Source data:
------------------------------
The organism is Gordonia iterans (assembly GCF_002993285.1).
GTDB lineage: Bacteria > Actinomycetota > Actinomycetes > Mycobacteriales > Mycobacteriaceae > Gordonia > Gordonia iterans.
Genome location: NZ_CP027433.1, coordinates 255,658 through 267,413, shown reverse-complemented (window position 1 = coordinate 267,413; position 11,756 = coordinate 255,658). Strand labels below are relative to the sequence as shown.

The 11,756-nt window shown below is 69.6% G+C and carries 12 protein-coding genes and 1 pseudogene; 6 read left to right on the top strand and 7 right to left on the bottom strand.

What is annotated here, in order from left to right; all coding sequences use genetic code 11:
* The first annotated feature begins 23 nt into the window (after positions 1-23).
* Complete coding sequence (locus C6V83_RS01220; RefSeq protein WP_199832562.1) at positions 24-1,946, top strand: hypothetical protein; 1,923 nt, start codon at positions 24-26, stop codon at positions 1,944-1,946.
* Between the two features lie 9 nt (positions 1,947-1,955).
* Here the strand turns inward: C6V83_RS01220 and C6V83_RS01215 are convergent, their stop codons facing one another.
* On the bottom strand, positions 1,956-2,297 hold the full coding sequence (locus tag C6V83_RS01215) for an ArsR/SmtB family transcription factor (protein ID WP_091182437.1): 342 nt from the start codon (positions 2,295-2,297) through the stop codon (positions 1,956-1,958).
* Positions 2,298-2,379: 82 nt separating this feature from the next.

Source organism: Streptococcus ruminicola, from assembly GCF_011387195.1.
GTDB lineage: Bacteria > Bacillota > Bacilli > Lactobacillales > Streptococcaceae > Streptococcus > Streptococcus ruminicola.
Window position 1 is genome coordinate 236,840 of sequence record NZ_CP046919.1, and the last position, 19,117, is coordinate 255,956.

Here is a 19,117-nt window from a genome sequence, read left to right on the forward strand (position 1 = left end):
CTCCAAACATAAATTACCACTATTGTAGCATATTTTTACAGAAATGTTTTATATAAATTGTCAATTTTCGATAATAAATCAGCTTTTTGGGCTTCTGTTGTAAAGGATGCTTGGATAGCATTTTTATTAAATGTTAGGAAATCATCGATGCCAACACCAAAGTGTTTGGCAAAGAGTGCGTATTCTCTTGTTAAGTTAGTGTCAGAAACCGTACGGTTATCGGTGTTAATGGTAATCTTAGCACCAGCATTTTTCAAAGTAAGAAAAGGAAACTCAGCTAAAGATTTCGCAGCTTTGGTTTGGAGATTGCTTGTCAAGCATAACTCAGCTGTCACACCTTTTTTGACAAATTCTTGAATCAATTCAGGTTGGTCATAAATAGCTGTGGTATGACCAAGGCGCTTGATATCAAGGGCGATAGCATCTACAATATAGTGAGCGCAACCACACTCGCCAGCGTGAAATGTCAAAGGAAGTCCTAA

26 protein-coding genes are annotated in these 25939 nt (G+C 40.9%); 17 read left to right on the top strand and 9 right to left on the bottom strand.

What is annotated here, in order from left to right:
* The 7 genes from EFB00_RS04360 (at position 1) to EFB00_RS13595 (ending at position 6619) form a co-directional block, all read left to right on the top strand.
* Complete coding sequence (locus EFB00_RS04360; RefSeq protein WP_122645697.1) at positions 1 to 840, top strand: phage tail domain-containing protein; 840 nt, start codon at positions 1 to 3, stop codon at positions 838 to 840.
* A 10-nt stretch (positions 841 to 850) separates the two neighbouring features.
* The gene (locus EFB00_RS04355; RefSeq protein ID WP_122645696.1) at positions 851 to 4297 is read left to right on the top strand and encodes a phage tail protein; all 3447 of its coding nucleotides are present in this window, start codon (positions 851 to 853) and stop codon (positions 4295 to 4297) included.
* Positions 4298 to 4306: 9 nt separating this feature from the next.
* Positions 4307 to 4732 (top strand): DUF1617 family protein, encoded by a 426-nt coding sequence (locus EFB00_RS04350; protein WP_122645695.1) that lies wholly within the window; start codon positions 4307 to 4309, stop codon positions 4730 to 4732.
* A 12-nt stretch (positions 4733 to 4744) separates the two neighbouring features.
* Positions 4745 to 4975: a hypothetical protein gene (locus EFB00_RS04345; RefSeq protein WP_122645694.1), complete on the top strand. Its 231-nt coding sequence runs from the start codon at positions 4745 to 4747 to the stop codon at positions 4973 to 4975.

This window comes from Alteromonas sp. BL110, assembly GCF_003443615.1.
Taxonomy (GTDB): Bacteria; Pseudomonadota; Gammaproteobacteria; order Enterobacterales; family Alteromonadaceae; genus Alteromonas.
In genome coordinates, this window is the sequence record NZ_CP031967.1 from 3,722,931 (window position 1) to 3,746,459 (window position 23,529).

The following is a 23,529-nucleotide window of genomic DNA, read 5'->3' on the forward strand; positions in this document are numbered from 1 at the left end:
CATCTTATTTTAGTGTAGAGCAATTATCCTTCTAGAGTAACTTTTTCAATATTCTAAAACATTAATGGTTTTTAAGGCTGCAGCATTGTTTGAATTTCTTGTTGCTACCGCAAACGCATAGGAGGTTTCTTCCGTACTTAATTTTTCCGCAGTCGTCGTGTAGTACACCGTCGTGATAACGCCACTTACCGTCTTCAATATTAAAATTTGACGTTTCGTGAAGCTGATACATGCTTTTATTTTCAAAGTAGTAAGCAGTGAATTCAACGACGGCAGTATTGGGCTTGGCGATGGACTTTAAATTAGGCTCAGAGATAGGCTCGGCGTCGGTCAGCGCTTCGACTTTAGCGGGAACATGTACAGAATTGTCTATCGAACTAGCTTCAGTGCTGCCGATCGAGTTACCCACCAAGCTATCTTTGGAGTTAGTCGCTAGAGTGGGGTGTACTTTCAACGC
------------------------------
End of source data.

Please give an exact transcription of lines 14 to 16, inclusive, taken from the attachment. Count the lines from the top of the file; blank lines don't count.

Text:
Window position 1 is genome coordinate 236,840 of sequence record NZ_CP046919.1, and the last position, 19,117, is coordinate 255,956.

Here is a 19,117-nt window from a genome sequence, read left to right on the forward strand (position 1 = left end):
CTCCAAACATAAATTACCACTATTGTAGCATATTTTTACAGAAATGTTTTATATAAATTGTCAATTTTCGATAATAAATCAGCTTTTTGGGCTTCTGTTGTAAAGGATGCTTGGATAGCATTTTTATTAAATGTTAGGAAATCATCGATGCCAACACCAAAGTGTTTGGCAAAGAGTGCGTATTCTCTTGTTAAGTTAGTGTCAGAAACCGTACGGTTATCGGTGTTAATGGTAATCTTAGCACCAGCATTTTTCAAAGTAAGAAAAGGAAACTCAGCTAAAGATTTCGCAGCTTTGGTTTGGAGATTGCTTGTCAAGCATAACTCAGCTGTCACACCTTTTTTGACAAATTCTTGAATCAATTCAGGTTGGTCATAAATAGCTGTGGTATGACCAAGGCGCTTGATATCAAGGGCGATAGCATCTACAATATAGTGAGCGCAACCACACTCGCCAGCGTGAAATGTCAAAGGAAGTCCTAA